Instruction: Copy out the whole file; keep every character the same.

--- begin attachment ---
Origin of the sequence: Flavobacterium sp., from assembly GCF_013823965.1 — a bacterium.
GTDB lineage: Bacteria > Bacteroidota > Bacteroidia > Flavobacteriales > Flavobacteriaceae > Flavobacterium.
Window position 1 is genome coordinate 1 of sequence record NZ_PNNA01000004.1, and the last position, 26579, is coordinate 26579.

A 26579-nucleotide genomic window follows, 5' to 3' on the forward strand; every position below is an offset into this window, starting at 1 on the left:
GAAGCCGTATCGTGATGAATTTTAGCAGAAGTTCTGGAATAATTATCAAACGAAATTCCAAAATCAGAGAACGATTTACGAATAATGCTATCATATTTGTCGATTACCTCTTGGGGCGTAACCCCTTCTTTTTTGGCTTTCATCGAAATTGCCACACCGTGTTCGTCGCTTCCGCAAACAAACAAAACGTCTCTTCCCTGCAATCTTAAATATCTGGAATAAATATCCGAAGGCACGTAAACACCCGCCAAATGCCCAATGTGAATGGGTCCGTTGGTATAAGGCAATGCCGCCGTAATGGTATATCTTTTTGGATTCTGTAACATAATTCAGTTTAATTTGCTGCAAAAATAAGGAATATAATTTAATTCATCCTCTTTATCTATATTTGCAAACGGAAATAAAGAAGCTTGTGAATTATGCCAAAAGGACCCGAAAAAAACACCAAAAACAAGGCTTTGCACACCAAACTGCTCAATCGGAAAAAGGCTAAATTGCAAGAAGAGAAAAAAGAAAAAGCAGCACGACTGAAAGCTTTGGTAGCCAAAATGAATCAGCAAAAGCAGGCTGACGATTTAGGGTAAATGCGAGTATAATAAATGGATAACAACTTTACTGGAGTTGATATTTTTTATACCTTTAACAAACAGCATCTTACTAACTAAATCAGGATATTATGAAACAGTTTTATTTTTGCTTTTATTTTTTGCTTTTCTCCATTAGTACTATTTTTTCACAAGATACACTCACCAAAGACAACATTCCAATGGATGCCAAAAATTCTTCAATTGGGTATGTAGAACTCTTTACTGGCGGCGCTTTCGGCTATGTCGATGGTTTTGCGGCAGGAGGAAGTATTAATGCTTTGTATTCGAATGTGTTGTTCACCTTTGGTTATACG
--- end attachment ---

Origin of the sequence: Flavobacterium sp., from assembly GCF_013823965.1 — a bacterium.
GTDB lineage: Bacteria > Bacteroidota > Bacteroidia > Flavobacteriales > Flavobacteriaceae > Flavobacterium.
Window position 1 is genome coordinate 1 of sequence record NZ_PNNA01000004.1, and the last position, 26579, is coordinate 26579.

A 26579-nucleotide genomic window follows, 5' to 3' on the forward strand; every position below is an offset into this window, starting at 1 on the left:
GAAGCCGTATCGTGATGAATTTTAGCAGAAGTTCTGGAATAATTATCAAACGAAATTCCAAAATCAGAGAACGATTTACGAATAATGCTATCATATTTGTCGATTACCTCTTGGGGCGTAACCCCTTCTTTTTTGGCTTTCATCGAAATTGCCACACCGTGTTCGTCGCTTCCGCAAACAAACAAAACGTCTCTTCCCTGCAATCTTAAATATCTGGAATAAATATCCGAAGGCACGTAAACACCCGCCAAATGCCCAATGTGAATGGGTCCGTTGGTATAAGGCAATGCCGCCGTAATGGTATATCTTTTTGGATTCTGTAACATAATTCAGTTTAATTTGCTGCAAAAATAAGGAATATAATTTAATTCATCCTCTTTATCTATATTTGCAAACGGAAATAAAGAAGCTTGTGAATTATGCCAAAAGGACCCGAAAAAAACACCAAAAACAAGGCTTTGCACACCAAACTGCTCAATCGGAAAAAGGCTAAATTGCAAGAAGAGAAAAAAGAAAAAGCAGCACGACTGAAAGCTTTGGTAGCCAAAATGAATCAGCAAAAGCAGGCTGACGATTTAGGGTAAATGCGAGTATAATAAATGGATAACAACTTTACTGGAGTTGATATTTTTTATACCTTTAACAAACAGCATCTTACTAACTAAATCAGGATATTATGAAACAGTTTTATTTTTGCTTTTATTTTTTGCTTTTCTCCATTAGTACTATTTTTTCACAAGATACACTCACCAAAGACAACATTCCAATGGATGCCAAAAATTCTTCAATTGGGTATGTAGAACTCTTTACTGGCGGCGCTTTCGGCTATGTCGATGGTTTTGCGGCAGGAGGAAGTATTAATGCTTTGTATTCGAATGTGTTGTTCACCTTTGGTTATACG